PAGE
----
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Google Glass Gets Its First Keyboard App with Minuum

Google Glass comes with a built-in touchpad for navigating between apps, but the main way Google wants you to use the device is with voice controls. Until now the only way to write out a message on Glass was to speak it out loud and hope Google’s voice recognition software got it right, but today there’s finally an option for Google Glass owners who’d rather type out their messages by hand.

Minuum has been available on Android for around a year after blowing past its crowd-funding goals last April. The specialized keyboard arranges the alphabet in a single row, using predictive technology to guess what words you’re typing even if your fingers occasionally hit the wrong spot. The app also incorporates swipe gestures, with a swipe to the right triggering the space bar and a swipe to the left deleting your last word. Minuum on Google Glass works pretty much the same way, letting you tap out a message and swipe to delete words or add a space.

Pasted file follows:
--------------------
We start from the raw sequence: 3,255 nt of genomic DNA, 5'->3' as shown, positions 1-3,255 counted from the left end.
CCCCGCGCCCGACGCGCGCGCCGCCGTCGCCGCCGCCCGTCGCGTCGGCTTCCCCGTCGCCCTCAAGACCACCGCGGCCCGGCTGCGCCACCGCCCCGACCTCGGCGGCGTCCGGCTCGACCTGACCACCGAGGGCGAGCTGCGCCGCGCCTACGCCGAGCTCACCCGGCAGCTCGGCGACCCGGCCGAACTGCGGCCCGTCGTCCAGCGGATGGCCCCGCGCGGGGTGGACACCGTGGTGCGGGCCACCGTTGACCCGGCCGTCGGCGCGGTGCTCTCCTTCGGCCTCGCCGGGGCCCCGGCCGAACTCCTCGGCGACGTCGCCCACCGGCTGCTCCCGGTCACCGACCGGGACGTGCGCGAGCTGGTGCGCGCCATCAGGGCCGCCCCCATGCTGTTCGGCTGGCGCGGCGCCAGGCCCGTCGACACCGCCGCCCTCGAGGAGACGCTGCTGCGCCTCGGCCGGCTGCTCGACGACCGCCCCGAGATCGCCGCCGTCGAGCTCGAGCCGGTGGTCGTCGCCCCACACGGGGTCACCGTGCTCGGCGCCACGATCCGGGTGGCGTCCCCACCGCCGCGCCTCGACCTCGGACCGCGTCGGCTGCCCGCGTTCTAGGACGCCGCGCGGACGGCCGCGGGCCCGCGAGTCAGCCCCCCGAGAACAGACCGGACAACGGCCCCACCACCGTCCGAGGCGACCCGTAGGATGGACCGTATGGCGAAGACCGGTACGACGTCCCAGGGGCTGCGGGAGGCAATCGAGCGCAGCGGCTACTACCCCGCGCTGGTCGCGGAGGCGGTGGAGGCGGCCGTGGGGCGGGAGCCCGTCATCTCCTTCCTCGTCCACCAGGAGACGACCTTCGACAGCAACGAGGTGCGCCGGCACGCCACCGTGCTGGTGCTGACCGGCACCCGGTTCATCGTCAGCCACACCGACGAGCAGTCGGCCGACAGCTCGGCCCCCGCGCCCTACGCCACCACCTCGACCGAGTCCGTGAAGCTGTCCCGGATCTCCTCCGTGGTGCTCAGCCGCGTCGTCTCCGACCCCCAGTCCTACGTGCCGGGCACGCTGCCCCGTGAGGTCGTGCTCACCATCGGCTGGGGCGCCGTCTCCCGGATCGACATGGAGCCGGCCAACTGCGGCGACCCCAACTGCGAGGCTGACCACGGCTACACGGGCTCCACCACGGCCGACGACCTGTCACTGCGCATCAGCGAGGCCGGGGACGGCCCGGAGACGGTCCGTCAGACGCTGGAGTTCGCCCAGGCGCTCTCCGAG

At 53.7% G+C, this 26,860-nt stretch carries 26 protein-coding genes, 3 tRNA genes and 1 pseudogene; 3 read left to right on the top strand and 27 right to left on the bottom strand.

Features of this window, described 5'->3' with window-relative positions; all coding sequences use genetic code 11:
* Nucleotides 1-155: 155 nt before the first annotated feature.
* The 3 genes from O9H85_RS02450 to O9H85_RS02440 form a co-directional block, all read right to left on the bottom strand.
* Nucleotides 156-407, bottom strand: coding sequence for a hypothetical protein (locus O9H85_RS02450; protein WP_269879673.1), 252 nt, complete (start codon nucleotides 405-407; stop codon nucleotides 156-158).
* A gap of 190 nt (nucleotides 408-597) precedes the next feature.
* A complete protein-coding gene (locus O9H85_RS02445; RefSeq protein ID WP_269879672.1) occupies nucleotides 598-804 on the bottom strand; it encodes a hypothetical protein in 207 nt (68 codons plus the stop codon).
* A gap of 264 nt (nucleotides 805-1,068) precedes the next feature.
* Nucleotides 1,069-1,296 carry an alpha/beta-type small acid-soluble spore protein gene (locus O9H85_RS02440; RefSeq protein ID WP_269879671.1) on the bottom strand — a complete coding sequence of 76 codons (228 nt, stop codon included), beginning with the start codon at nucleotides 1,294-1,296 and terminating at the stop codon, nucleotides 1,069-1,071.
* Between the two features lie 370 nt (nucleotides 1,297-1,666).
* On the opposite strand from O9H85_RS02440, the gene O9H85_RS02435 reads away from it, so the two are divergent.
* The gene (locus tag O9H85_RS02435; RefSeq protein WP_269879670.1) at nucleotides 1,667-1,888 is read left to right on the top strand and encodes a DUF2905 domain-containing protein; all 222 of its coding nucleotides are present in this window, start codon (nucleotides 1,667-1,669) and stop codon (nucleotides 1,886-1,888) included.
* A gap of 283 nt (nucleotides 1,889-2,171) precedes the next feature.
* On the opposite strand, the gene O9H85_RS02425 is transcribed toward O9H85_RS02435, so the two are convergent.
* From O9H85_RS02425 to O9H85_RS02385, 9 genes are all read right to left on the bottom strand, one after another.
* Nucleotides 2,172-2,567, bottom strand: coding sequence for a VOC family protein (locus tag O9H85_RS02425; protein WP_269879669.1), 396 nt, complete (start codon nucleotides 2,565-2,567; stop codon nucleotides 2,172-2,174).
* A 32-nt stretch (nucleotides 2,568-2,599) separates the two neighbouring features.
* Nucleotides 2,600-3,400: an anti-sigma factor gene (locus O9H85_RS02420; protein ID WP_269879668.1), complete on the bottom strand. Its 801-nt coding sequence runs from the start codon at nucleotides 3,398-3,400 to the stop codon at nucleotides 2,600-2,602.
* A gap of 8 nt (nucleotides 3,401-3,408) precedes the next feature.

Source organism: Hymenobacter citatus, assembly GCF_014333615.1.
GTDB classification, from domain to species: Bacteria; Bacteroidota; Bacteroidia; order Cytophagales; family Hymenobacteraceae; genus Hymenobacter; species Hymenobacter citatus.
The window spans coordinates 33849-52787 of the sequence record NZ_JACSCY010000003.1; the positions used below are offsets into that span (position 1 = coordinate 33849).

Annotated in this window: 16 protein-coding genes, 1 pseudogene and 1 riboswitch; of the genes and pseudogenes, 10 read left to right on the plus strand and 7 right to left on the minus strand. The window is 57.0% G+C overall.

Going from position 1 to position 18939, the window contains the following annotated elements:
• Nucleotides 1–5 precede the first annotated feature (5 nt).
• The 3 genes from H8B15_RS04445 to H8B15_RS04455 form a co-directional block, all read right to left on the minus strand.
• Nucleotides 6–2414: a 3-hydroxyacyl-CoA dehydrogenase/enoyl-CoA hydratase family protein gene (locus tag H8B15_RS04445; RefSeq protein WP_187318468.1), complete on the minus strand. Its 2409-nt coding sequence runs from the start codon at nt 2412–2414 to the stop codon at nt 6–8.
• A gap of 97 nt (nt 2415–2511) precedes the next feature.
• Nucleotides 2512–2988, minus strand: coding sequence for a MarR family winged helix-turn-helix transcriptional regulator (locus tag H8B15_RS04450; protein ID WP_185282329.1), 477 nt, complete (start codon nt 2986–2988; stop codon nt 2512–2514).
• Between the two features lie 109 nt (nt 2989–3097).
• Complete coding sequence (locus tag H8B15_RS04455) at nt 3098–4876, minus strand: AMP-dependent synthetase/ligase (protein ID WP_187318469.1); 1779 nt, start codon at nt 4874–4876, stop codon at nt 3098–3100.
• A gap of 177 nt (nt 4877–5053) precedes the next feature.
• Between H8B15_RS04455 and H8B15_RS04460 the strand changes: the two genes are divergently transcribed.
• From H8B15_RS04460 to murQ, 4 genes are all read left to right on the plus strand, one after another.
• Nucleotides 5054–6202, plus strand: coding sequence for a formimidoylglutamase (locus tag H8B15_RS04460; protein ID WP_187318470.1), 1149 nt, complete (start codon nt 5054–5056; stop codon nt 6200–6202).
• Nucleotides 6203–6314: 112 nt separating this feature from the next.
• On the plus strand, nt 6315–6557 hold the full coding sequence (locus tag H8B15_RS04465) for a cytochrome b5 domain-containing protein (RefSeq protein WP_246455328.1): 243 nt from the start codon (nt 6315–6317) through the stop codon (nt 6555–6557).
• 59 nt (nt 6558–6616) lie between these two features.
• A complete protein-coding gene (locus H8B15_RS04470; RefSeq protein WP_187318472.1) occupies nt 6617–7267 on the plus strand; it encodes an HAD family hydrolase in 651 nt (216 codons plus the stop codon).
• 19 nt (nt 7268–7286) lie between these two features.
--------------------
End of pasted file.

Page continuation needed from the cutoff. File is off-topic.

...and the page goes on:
In a short YouTube video posted earlier today, the company also highlights some concepts for future versions of the Google Glass app that would appear to require extra technology beyond what the wearable device currently offers. In one example the user wears some sort of Internet-connected ring and jabs at a virtual keyboard projected through Glass into the wearer’s vision, while in another the device somehow tracks the user’s eye movements as they type out a message by looking at specific letters. Finally, a third concept includes a built-in projector, which beams the keyboard onto the user’s arm allowing them to type with their free hand.

As it works now, Minuum is an interesting keyboard app that some may find worthwhile on Google Glass or any other Android device. The company’s concepts for future updates are pretty impressive, though they rely entirely on Google adding specific components to future models of its wearable device. Until then you can check out the video below.


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Jacob Kleinman

Jacob Kleinman has been working as a journalist online and in print since he arrived at Wesleyan University in 2007. After graduating, he took a...


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